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Trump Threatens to Hold Up Revised US-Korean Trade Deal   

President Donald Trump waves as he is introduced to speak at Local 18 Richfield Training Facility, March 29, 2018, in Richfield, Ohio.

One day after calling it a “great deal for American and Korean workers,” President Donald Trump threatened to hold up a renegotiated trade deal between Washington and Seoul.

Trump told an audience Thursday in Ohio that he may postpone implementing the agreement until after a denuclearization deal is made with North Korea.

He called the updated trade pact with the South “a very strong card and I want to make sure everyone is treated fairly.”

Trump gave no details on his strategy of holding up the trade deal or what kind of leverage he is expecting from Seoul as he gets ready for an expected summit with North Korean leader Kim Jong Un sometime before May.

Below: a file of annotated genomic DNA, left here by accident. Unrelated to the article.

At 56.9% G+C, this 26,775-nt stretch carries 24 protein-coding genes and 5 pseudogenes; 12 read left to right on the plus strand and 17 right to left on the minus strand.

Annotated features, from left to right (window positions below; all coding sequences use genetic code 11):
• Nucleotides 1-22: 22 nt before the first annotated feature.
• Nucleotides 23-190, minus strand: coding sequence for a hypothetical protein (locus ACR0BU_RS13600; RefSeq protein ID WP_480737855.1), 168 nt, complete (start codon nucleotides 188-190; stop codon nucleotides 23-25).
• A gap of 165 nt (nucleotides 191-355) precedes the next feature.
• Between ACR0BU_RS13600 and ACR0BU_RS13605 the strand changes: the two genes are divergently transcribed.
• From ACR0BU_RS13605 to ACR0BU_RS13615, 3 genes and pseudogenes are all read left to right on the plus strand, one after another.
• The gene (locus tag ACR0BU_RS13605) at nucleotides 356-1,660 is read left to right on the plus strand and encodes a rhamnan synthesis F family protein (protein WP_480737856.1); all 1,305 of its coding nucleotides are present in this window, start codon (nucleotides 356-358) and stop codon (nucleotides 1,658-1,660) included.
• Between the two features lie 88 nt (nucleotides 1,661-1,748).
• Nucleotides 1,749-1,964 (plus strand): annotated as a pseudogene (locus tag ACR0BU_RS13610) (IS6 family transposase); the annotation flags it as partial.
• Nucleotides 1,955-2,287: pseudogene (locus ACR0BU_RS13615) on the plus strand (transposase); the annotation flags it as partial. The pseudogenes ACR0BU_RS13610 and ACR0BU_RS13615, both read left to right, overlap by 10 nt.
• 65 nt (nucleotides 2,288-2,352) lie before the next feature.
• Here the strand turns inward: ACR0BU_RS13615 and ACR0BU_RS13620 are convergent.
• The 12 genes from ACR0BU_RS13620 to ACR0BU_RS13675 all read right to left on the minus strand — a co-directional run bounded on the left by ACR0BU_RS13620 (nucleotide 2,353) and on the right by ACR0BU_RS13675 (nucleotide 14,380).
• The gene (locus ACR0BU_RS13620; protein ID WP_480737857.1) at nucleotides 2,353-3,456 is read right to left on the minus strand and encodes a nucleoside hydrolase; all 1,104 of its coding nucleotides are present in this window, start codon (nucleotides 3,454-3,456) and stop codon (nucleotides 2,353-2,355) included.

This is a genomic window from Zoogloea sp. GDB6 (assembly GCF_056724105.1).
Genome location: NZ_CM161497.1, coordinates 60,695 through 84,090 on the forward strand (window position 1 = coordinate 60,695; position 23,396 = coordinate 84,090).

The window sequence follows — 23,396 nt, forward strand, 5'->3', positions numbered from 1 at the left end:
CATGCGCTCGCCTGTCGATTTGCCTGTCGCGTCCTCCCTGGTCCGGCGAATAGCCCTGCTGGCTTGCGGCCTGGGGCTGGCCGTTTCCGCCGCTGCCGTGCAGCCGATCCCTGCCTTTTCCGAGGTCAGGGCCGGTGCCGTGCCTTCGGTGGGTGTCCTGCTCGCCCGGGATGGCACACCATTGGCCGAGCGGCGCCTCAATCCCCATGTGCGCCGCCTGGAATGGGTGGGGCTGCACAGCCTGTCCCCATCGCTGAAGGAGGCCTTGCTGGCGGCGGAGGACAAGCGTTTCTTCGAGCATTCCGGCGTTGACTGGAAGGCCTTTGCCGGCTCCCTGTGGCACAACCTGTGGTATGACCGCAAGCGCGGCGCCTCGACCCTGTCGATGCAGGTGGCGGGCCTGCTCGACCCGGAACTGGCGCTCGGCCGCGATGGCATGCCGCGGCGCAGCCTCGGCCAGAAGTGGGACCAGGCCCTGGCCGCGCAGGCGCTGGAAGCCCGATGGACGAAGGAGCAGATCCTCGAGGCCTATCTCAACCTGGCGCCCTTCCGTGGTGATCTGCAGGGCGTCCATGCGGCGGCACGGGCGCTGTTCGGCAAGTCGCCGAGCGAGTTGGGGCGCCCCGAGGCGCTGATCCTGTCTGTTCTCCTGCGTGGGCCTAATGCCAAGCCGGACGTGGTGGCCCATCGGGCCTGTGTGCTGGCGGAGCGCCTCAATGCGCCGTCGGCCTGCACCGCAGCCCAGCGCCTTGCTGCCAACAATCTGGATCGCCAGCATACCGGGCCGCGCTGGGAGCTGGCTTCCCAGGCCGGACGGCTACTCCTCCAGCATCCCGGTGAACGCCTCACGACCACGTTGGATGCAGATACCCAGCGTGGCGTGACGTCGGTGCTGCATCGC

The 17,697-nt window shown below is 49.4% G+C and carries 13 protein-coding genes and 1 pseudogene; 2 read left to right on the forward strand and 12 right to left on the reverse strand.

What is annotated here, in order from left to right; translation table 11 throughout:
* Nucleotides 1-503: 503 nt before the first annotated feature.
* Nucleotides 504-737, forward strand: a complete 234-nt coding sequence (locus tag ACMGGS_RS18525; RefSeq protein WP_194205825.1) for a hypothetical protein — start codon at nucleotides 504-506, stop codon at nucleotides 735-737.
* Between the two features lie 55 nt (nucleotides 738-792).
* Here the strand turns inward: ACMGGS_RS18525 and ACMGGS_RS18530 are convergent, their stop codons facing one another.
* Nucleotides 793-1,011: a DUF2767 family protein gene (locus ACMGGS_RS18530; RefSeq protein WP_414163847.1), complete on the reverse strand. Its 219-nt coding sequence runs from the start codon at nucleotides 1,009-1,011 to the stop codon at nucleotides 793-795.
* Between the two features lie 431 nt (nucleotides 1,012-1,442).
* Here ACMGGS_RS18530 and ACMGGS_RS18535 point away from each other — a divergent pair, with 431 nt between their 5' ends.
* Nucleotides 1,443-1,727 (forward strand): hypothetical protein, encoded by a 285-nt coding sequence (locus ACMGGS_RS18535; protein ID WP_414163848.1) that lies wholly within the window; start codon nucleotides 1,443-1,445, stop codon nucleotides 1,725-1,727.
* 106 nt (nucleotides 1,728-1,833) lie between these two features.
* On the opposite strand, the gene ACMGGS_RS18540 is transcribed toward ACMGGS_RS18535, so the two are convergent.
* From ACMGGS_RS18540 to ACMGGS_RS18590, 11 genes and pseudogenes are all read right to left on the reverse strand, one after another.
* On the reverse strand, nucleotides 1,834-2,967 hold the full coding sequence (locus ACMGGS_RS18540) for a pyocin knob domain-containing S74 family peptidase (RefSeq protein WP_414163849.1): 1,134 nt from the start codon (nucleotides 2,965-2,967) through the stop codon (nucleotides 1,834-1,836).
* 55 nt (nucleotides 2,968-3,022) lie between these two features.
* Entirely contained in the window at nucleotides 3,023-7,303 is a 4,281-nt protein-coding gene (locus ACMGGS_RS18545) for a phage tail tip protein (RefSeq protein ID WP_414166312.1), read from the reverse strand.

“We're moving along very nicely with North Korea. We’ll see what happens. Certainly, the rhetoric has calmed down just a little bit,” Trump said Thursday.

Trump had threatened to pull out of the Korea-U.S. Free Trade Agreement, calling it “horrible” for U.S. workers and manufacturers.

But U.S. and Korean negotiators announced this week a revised deal. It exempts South Korea from the new stiff tariffs on steel exports to the United States, while limiting Korean steel shipments.

The revised agreement also will give U.S. carmakers more access to Korean markets.

The North and South Korean leaders plan to hold their own summit in April.